1-SmileLineNewsSUM2021 - Flipbook - Page 27
apex, using long-term calcium hydroxide or single-step
MTA apical plug. However, apexification does not appear
to strengthen the root structure.
In recent years, The AAE has proposed a new procedure,
termed regenerative endodontic procedures (REPs), with
the goal to reintroduce the pulpal tissue and to allow
further development of the root in a pulpless tooth [ref 4].
The regeneration of the pulp in a young patient is possible
due to presence of mesenchymal stem cell populations
remaining outside of the apex of a young pulpless tooth.
When these cells are reintroduced into the disinfected
pulpal space, supported with tissue scaffolds, and influenced by local tissue growth factors, they may expand and
differentiate into cell populations resembling the niche cells
of the pulp, thus allowing continued root development.
According to the AAE treatment considerations [ref 5], a
typical regenerative procedure starts with disinfection of
the canal system with a mild disinfectant, such as 1.5%
sodium hypochloride, and with minimal mechanical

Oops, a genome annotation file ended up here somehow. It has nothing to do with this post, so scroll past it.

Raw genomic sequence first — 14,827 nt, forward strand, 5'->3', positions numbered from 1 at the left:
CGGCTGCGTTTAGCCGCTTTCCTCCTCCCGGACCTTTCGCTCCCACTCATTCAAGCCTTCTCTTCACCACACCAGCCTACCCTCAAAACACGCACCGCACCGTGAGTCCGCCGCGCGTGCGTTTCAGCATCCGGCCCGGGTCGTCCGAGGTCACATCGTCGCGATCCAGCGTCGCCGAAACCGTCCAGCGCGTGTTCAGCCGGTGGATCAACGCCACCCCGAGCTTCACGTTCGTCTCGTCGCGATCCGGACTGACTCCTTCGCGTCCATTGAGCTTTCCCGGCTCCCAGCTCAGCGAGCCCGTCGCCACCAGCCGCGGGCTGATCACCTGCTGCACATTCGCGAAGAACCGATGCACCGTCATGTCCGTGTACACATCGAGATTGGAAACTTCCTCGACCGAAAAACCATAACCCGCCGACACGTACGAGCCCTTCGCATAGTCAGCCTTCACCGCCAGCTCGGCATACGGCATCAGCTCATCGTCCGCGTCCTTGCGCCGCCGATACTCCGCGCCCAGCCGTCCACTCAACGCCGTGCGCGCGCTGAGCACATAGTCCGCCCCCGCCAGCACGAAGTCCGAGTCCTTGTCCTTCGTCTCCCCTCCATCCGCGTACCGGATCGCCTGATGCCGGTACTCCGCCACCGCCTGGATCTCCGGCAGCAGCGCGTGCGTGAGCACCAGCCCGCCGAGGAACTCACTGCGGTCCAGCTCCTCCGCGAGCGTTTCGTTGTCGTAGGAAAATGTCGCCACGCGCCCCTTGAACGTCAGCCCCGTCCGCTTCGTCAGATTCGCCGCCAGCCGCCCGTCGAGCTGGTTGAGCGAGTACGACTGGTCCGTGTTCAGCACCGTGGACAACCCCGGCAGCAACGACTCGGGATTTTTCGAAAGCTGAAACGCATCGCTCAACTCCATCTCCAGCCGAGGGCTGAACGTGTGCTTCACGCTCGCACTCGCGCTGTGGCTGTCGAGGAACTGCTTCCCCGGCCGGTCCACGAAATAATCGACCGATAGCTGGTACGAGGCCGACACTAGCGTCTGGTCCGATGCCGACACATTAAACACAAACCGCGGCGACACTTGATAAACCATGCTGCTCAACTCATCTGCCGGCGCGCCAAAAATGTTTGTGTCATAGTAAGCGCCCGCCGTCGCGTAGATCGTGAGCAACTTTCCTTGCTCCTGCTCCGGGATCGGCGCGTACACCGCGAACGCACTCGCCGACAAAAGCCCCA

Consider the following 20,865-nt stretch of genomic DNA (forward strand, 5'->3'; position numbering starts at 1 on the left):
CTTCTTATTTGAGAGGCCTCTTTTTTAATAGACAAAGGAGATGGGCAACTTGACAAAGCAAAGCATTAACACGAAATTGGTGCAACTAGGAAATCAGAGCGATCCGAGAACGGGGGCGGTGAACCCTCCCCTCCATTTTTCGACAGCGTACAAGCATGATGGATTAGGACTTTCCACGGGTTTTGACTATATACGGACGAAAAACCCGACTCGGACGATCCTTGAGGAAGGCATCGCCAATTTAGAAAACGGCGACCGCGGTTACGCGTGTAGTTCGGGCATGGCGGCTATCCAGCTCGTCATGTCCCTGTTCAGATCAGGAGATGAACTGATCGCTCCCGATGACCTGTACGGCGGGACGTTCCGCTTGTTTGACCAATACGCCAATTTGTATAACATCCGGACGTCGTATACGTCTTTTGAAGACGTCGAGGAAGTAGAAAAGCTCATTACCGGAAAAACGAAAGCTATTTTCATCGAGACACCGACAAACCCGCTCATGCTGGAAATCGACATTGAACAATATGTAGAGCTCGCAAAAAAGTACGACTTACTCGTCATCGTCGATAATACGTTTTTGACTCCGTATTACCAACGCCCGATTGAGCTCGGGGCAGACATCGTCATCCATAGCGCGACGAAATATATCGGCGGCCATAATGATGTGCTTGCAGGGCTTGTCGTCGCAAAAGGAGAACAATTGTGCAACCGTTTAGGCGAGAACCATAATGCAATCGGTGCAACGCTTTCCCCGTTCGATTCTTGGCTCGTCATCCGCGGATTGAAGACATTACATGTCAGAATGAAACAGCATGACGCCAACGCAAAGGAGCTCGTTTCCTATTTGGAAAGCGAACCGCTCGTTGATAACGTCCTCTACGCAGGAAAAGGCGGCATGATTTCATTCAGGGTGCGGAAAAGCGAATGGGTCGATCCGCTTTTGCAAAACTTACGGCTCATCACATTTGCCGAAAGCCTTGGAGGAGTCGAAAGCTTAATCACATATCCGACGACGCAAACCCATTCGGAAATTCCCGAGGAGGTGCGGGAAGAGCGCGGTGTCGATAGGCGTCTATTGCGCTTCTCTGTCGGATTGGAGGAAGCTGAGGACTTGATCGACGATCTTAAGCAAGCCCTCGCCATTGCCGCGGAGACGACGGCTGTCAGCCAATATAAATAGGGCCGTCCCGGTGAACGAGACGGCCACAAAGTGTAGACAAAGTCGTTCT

instrumentation to avoid damaging the stem cells near
the apex. Calcium hydroxide paste is then placed short
of the apex for 2-3 weeks.
At the second visit, the canal space is often adequately
cleaned. The tooth is anesthetized with local anesthesia
without epinephrine to facilitate bleeding. The canal is
conditioned with 17% ethylenediaminetetraacetic acid
(EDTA), which has been shown to release growth factors
embedded within the dentin. A hand file is used to induce
bleeding from the apex into the canal space, up to the
cervical level.The blood contains mesenchymal stem cells
and the blood clot acts as tissue scaffolds. A collagen
barrier is placed on top of the blood clot, and calcium
silicate-based material is laid on top of collagen as pulp
space barrier. The access opening is then restored with
glass ionomer or bonded composite.
Periodic follow-ups are then scheduled to assess the healing
of the apical lesion as well as continued root development.
In majority of subjects studied, the regenerative endodontic
procedures were successful, showing increases in the root
length and/or the width of canal walls [ref 4]. New studies
are still ongoing to explore alternative sources of stem cells,
scaffolding materials, and growth factors.
Dr. Xudong “Don” Yang, D.D.S.,
Dr. Xudong (“Don”) Yang is an Endodontist
in Salinas, CA. He graduated from University
of the Pacific Arthur A.Dugoni School of
Dentistry in 2004, and completed his postdoctoral specialty training in Endodontics at
Harvard School of Dental Medicine. During
his residency, he was involved in research on
tooth development in genetically engineered
mice at Brigham and Women's Hospital in
Boston. Dr. Yang has also received a PhD
in Molecular Biology from Oklahoma
In his spare time, he enjoys photography,
traveling, and model railroading.
www.mbdsdentist.com I MONTEREY BAY SMILELINE – SUMMER 2021